51 of the Most Colorful Monkeys and Apes in the World

As primates, humans are pretty closely related to apes and monkeys. But while we may include plenty of color in our wardrobes to stand out, many monkeys and apes are strikingly eye-catching all on their own.

Here’s our list of the world’s most colorful monkeys and apes:

1. Red-Shanked Douc

Red-shanked douc in wildlife reserve in Thailand.
  • Latin name: Pygathrix nemaeus
  • Habitat: Forested areas of Indochina, Vietnam, Laos, and possibly Cambodia
  • Size: Males are about 24 pounds; females are about 18.6 pounds
  • Diet: Mostly leaves that are high in fiber
  • Colorful feature: These beautiful, colorful monkeys almost don’t look real. They are named for their bright red legs, but they also have sunny yellow faces and bodies that look airbrushed with gray and white.

The red-shanked douc is sometimes called the “queen of the primates” thanks to its incredibly beautiful colors. It spends most of its time eating and sleeping in the trees, although it sometimes comes down to drink water. Like people, it usually will communicate with facial expressions. Unfortunately, this species is critically endangered. Much of the population decline is due to hunting, although some of it is due to habitat destruction.

2. Black-Capped Squirrel Monkey

Two black-capped squirrel monkeys.
  • Latin name: Saimiri boliviensis
  • Habitat: Tropical forests in Bolivia and parts of Peru and Brazil
  • Size: Males about 1-2.5 pounds; females from 0.8-1.6 pounds
  • Diet: Mostly insects, smaller vertebrates, fruits, eggs, leaves, flowers, seeds, and nuts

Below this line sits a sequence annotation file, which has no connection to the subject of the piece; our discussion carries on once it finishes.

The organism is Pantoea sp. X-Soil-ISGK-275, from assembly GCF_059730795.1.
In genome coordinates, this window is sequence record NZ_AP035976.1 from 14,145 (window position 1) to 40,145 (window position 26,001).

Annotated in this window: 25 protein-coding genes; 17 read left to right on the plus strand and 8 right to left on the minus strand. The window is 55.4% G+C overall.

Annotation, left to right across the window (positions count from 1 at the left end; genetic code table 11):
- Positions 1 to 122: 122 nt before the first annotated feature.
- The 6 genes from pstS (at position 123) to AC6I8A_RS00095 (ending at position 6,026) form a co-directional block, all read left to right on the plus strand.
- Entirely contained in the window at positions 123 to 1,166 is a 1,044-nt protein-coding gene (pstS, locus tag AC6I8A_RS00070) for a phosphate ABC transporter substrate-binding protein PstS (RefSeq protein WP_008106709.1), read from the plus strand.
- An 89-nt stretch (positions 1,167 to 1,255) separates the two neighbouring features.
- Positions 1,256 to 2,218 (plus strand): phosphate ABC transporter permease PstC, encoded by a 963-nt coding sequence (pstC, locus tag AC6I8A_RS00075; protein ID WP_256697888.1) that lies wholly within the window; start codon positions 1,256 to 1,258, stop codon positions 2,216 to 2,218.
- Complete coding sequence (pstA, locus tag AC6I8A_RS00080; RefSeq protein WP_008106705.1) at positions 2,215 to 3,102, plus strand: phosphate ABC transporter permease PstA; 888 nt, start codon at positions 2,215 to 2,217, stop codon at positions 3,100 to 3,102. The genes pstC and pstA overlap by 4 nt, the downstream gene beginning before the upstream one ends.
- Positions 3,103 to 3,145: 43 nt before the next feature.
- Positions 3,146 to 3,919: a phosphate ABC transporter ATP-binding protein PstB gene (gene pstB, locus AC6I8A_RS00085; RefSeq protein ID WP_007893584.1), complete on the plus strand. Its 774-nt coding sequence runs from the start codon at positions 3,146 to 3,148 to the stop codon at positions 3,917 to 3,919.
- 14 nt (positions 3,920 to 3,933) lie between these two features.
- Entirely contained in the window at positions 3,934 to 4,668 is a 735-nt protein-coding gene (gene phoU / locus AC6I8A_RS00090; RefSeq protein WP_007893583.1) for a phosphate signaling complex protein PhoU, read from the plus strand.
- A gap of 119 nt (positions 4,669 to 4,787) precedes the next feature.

• Colorful feature: These colorful monkeys have dark black “caps” as indicated by the name. However, their legs and chests range from a buff gold color to bright yellow like the monkey in the photo.

These monkeys are some of the smallest on the list. And unlike many types of monkeys and apes, they form female-led troops. Most female monkeys stay with the troop they were born in. And in a departure from the behavior of many members of the animal kingdom, this species also usually shows a good bit of aggression between females.

3. Zanzibar Red Colobus

Zanzibar Red Colobus in tree.
  • Latin name: Procolobus kirkii
  • Habitat: Some forested areas on the island of Unguja in Zanzibar
  • Size: Males up to 26 pounds; females up to 22 pounds
  • Diet: Mostly leaves, although they also eat shoots, seeds, flowers, and fruit
  • Colorful feature: These unusual-looking monkeys have long coats that are often a mix of reddish brown, black, and white.

The Zanzibar red colobus has a smallish head surrounded by a shock of hair. That feature combined with its bright coat makes it one of the most distinctive monkeys on the list. It’s also somewhat unusual in that it has either no opposable thumbs or very short thumbs. Rather, it has four long fingers that let it form a hook-like grasp on tree limbs. Unfortunately, like many other colorful monkeys on the list, the Zanzibar red colobus is currently classified as an endangered species.

4. Mandrill

Close-up portrait of a mandrill monkey showing its teeth.
  • Latin name: Mandrillus sphinx
  • Habitat: Tropical rainforests in the Congo, Gabon, Cameroon, and Equatorial Guinea
  • Size: Males are about 71 pounds on average; females are about 27 pounds
  • Diet: Various vertebrates and invertebrates, fruit, leaves, seeds, and flowers
  • Colorful feature: Most people consider the mandrill to be the most colorful monkey in the world. The males have faces that are blue, red, pink, and purple. And while their bodies are a dull olive brown, they have bright yellow “beards.”